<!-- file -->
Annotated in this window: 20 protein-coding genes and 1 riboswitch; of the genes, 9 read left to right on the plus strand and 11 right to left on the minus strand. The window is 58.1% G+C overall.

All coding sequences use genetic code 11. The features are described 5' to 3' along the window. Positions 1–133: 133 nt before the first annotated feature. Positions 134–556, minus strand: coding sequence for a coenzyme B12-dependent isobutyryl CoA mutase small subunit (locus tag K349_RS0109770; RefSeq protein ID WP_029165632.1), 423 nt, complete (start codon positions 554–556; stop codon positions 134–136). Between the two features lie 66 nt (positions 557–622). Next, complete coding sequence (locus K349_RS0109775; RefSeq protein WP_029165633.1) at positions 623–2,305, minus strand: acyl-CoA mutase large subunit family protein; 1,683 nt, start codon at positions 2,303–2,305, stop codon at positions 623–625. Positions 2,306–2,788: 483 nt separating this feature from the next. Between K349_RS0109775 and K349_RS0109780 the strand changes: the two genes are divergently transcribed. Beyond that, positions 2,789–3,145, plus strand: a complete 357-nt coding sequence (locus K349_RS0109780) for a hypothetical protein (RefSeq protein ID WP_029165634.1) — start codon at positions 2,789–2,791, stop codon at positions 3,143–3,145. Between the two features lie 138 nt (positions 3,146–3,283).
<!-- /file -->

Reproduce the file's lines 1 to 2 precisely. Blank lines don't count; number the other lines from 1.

Annotated in this window: 20 protein-coding genes and 1 riboswitch; of the genes, 9 read left to right on the plus strand and 11 right to left on the minus strand. The window is 58.1% G+C overall.

All coding sequences use genetic code 11. The features are described 5' to 3' along the window. Positions 1–133: 133 nt before the first annotated feature. Positions 134–556, minus strand: coding sequence for a coenzyme B12-dependent isobutyryl CoA mutase small subunit (locus tag K349_RS0109770; RefSeq protein ID WP_029165632.1), 423 nt, complete (start codon positions 554–556; stop codon positions 134–136). Between the two features lie 66 nt (positions 557–622). Next, complete coding sequence (locus K349_RS0109775; RefSeq protein WP_029165633.1) at positions 623–2,305, minus strand: acyl-CoA mutase large subunit family protein; 1,683 nt, start codon at positions 2,303–2,305, stop codon at positions 623–625. Positions 2,306–2,788: 483 nt separating this feature from the next. Between K349_RS0109775 and K349_RS0109780 the strand changes: the two genes are divergently transcribed. Beyond that, positions 2,789–3,145, plus strand: a complete 357-nt coding sequence (locus K349_RS0109780) for a hypothetical protein (RefSeq protein ID WP_029165634.1) — start codon at positions 2,789–2,791, stop codon at positions 3,143–3,145. Between the two features lie 138 nt (positions 3,146–3,283).